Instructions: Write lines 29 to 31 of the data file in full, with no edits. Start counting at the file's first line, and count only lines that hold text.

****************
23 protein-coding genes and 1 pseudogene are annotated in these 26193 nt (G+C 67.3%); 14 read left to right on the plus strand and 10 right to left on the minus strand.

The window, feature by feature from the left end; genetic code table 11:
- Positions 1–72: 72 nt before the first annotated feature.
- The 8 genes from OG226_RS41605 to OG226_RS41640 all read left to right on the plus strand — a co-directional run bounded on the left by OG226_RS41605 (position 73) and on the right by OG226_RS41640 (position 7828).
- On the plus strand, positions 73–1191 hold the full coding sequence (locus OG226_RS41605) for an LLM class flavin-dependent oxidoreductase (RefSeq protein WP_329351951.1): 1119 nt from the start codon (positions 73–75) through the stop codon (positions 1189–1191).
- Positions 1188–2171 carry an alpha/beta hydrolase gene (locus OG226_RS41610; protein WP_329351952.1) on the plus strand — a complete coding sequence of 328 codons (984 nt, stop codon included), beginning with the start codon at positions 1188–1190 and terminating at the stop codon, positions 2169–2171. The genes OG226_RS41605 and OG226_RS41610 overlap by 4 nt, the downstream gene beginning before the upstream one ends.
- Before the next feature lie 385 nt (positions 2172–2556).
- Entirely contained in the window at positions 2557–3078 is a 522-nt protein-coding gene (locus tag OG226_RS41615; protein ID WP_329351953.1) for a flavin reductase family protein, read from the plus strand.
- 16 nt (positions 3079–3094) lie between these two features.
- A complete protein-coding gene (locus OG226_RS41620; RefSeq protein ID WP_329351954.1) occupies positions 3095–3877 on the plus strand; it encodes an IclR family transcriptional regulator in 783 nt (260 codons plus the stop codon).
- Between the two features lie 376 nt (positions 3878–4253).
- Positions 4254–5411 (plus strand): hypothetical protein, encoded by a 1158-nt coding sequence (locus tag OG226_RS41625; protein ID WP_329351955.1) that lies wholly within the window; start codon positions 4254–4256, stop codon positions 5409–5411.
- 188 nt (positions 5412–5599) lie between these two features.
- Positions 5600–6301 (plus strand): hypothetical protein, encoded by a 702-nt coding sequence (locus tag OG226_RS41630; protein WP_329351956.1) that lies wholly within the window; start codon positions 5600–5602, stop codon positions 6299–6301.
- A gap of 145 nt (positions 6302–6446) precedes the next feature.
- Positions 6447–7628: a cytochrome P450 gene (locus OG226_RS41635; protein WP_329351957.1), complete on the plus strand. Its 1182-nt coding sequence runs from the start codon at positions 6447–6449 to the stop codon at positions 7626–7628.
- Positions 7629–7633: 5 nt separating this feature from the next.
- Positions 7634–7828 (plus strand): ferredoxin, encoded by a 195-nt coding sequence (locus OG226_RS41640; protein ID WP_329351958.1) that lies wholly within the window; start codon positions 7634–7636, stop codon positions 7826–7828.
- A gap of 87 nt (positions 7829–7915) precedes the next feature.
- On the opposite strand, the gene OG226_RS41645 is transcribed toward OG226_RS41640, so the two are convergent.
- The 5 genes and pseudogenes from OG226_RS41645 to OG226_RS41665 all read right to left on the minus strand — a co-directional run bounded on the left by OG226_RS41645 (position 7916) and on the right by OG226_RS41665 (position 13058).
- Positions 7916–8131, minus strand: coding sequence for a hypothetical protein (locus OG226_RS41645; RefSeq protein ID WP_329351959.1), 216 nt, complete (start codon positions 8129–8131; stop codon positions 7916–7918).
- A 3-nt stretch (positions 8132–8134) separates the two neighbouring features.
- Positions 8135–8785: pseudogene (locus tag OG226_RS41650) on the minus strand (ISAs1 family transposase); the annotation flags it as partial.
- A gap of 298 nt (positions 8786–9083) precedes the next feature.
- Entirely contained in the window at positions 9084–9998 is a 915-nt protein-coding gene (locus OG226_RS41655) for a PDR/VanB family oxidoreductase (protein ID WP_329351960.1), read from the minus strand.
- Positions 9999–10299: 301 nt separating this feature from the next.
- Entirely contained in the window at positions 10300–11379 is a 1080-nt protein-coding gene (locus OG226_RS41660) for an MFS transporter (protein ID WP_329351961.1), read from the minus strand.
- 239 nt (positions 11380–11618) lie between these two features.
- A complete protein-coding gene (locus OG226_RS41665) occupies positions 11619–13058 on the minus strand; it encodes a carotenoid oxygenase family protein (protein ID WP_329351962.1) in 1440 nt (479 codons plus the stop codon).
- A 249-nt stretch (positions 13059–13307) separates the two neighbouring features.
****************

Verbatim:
- 239 nt (positions 11380–11618) lie between these two features.
- A complete protein-coding gene (locus OG226_RS41665) occupies positions 11619–13058 on the minus strand; it encodes a carotenoid oxygenase family protein (protein ID WP_329351962.1) in 1440 nt (479 codons plus the stop codon).
- A 249-nt stretch (positions 13059–13307) separates the two neighbouring features.